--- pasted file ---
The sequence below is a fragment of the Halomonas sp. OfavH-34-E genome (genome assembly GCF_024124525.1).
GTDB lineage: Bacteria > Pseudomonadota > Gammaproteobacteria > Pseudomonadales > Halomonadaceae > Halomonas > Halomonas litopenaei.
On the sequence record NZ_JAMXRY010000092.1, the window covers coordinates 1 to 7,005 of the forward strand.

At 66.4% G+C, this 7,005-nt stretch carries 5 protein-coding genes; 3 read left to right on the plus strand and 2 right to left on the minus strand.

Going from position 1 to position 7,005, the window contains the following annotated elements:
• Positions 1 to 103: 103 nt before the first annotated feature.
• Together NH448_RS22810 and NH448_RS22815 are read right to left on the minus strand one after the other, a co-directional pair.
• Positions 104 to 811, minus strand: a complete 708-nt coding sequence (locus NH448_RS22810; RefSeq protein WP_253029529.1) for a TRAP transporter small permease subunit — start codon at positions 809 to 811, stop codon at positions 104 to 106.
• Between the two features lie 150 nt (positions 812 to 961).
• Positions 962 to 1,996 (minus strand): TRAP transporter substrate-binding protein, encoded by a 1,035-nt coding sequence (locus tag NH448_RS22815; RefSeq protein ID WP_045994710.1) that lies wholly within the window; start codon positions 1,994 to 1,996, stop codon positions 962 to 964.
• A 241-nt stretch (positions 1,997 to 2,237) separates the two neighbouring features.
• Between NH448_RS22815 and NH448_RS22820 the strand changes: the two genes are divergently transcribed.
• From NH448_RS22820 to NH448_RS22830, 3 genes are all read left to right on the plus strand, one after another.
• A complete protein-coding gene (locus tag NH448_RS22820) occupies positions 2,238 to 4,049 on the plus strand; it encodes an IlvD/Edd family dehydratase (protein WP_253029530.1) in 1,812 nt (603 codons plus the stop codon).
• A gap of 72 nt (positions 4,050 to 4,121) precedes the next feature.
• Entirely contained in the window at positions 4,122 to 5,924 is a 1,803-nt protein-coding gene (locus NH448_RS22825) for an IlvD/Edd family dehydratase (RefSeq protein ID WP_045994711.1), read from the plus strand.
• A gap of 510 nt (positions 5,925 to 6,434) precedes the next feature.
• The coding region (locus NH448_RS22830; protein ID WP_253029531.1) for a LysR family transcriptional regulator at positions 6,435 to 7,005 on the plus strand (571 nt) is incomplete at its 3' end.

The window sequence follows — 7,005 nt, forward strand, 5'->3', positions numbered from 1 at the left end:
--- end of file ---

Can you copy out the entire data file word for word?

The sequence below is a fragment of the Halomonas sp. OfavH-34-E genome (genome assembly GCF_024124525.1).
GTDB lineage: Bacteria > Pseudomonadota > Gammaproteobacteria > Pseudomonadales > Halomonadaceae > Halomonas > Halomonas litopenaei.
On the sequence record NZ_JAMXRY010000092.1, the window covers coordinates 1 to 7,005 of the forward strand.

At 66.4% G+C, this 7,005-nt stretch carries 5 protein-coding genes; 3 read left to right on the plus strand and 2 right to left on the minus strand.

Going from position 1 to position 7,005, the window contains the following annotated elements:
• Positions 1 to 103: 103 nt before the first annotated feature.
• Together NH448_RS22810 and NH448_RS22815 are read right to left on the minus strand one after the other, a co-directional pair.
• Positions 104 to 811, minus strand: a complete 708-nt coding sequence (locus NH448_RS22810; RefSeq protein WP_253029529.1) for a TRAP transporter small permease subunit — start codon at positions 809 to 811, stop codon at positions 104 to 106.
• Between the two features lie 150 nt (positions 812 to 961).
• Positions 962 to 1,996 (minus strand): TRAP transporter substrate-binding protein, encoded by a 1,035-nt coding sequence (locus tag NH448_RS22815; RefSeq protein ID WP_045994710.1) that lies wholly within the window; start codon positions 1,994 to 1,996, stop codon positions 962 to 964.
• A 241-nt stretch (positions 1,997 to 2,237) separates the two neighbouring features.
• Between NH448_RS22815 and NH448_RS22820 the strand changes: the two genes are divergently transcribed.
• From NH448_RS22820 to NH448_RS22830, 3 genes are all read left to right on the plus strand, one after another.
• A complete protein-coding gene (locus tag NH448_RS22820) occupies positions 2,238 to 4,049 on the plus strand; it encodes an IlvD/Edd family dehydratase (protein WP_253029530.1) in 1,812 nt (603 codons plus the stop codon).
• A gap of 72 nt (positions 4,050 to 4,121) precedes the next feature.
• Entirely contained in the window at positions 4,122 to 5,924 is a 1,803-nt protein-coding gene (locus NH448_RS22825) for an IlvD/Edd family dehydratase (RefSeq protein ID WP_045994711.1), read from the plus strand.
• A gap of 510 nt (positions 5,925 to 6,434) precedes the next feature.
• The coding region (locus NH448_RS22830; protein ID WP_253029531.1) for a LysR family transcriptional regulator at positions 6,435 to 7,005 on the plus strand (571 nt) is incomplete at its 3' end.

The window sequence follows — 7,005 nt, forward strand, 5'->3', positions numbered from 1 at the left end: